Councillor Phil Bateman today welcomed this initiative.
Saying that “it was a sign of the new found confidence that the City was displaying as it bid to attract new enterprise and jobs to the City.”
Plans to regenerate the City of Wolverhampton have been given a major boost following news that the City of Wolverhampton Council has taken action to buy a landmark development site.
Former Sainsbury’s at St George’s Parade
St George’s Parade, on the eastern side of the city centre, is a key strategic gateway that forms part of the City Centre Area Action Plan (AAP). It occupies a highly prominent position next to the ring road, 250 metres from the city’s main shopping centre and train station.
Receivers had marketed the site inviting offers over £13 million. The City of Wolverhampton Council’s £13.1 million bid to buy the freehold to the former Sainsbury’s site has now been accepted by the receivers, subject to the exchange of contracts set for the middle of next month.
Tim Johnson, Strategic Director for Place, said: “We felt compelled to act to protect the site and to bring new development, jobs and opportunities to the area. By acquiring the St George’s Parade site, we’re building on our wider strategic regeneration plans for the city centre.
“Whilst Sainsbury’s do not own the site, they’re tied into a long term lease paying a significant amount a year to the owner for the next 9 years. We will be having discussions with them to see if we can agree a settlement figure which benefits all parties. Obviously, this will also significantly reduce the cost to the council.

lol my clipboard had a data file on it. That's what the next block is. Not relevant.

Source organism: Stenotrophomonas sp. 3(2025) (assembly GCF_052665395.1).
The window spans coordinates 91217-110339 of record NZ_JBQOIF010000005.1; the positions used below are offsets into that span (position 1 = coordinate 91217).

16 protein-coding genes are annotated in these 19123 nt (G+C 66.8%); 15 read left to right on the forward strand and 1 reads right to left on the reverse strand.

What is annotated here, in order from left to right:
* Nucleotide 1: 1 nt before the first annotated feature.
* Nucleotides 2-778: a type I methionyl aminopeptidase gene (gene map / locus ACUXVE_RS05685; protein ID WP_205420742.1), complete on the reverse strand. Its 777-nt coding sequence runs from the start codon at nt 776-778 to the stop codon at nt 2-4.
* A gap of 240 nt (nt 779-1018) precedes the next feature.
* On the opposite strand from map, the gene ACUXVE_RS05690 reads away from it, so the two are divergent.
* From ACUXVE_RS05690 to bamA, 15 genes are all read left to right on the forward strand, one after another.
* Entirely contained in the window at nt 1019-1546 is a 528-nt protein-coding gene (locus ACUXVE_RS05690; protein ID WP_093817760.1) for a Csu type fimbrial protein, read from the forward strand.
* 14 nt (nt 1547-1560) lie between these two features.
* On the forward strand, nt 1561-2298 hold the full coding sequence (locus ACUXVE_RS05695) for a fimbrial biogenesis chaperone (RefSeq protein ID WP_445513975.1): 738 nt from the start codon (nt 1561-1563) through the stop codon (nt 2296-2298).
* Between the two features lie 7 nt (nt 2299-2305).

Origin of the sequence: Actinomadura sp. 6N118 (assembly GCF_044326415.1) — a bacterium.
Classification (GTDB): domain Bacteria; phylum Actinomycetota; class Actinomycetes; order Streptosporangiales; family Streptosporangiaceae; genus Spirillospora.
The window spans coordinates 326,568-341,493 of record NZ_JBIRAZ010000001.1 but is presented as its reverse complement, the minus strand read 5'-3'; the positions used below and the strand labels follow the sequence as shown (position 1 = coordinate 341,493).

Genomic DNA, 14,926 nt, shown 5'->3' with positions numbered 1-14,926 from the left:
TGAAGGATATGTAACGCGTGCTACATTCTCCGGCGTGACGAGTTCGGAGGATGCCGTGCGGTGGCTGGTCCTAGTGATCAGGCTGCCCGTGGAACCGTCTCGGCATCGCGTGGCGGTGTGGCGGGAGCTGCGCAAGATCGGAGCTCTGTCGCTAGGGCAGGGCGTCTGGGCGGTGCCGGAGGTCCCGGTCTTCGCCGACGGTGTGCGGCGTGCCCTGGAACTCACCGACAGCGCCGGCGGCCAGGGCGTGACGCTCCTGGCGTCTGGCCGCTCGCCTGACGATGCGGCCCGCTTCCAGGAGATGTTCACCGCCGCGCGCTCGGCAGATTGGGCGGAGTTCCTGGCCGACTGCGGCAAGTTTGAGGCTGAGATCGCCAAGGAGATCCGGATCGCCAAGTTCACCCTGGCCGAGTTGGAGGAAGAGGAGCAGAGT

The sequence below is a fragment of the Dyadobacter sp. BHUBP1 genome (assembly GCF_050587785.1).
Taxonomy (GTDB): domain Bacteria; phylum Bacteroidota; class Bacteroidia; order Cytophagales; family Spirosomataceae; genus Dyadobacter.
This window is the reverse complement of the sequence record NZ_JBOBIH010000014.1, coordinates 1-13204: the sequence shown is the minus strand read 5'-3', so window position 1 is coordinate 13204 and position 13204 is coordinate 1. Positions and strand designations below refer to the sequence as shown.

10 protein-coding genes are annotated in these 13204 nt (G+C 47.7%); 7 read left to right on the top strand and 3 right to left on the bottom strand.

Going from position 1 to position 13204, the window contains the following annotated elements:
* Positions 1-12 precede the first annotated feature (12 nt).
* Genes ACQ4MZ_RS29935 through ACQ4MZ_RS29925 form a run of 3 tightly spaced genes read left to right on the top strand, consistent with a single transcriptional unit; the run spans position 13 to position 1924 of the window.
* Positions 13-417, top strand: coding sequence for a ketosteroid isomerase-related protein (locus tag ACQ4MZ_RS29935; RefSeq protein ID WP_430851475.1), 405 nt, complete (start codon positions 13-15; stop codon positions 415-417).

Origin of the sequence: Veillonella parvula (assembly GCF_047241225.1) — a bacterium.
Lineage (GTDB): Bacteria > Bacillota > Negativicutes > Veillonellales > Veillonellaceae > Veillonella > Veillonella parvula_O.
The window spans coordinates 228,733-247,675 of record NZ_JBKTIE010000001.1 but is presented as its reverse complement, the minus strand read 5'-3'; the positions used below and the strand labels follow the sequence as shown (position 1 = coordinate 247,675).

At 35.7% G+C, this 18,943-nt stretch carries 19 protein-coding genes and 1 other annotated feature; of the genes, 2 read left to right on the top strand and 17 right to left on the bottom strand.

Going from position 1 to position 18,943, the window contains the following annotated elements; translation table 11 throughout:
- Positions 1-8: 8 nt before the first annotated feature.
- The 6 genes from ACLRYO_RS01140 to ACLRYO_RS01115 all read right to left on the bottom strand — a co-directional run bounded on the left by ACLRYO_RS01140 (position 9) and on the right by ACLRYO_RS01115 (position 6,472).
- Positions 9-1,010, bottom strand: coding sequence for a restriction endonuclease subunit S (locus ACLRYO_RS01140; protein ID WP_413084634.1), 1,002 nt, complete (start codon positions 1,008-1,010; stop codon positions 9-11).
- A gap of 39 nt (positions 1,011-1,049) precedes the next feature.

“We were concerned that someone would come along and leave the site unused for the next decade. That simply wasn’t an acceptable position for us. We have ambitious plans, as part of a wider strategy, to regenerate the heart of our city as you can see from the delivery of developments at i10, the train station and the exciting plans for Westside.
“By investing in this site we are able to better protect the Westside development by ensuring that future investment complements the offer that will be developed there.
“Our medium term plan is to get in there and kick start regeneration and to market it to potential investors and developers. Hopefully, given improving market conditions, we should see a return on our capital investment through longer term receipts.
“It’s important to point out that this is a capital investment, money we have borrowed at very preferential rates to do this. It does not affect the council’s day to day operational budgets for things like education, road repairs and social care.
“Until we’ve sorted the future use of the site, our investment will see an ongoing return. However, we can’t lose sight of the bigger picture and the massive dividend for the City of Wolverhampton in terms of regeneration, jobs and growth.
“The City of Wolverhampton Council has an important role to play in the city’s regeneration and this opportunity to invest and make the city centre better for local people and businesses drove our thinking. We know that local residents tell us that the regeneration of the city centre is one of their top priorities and seeing the visible signs of change helps to boost their opportunities and pride in our city.”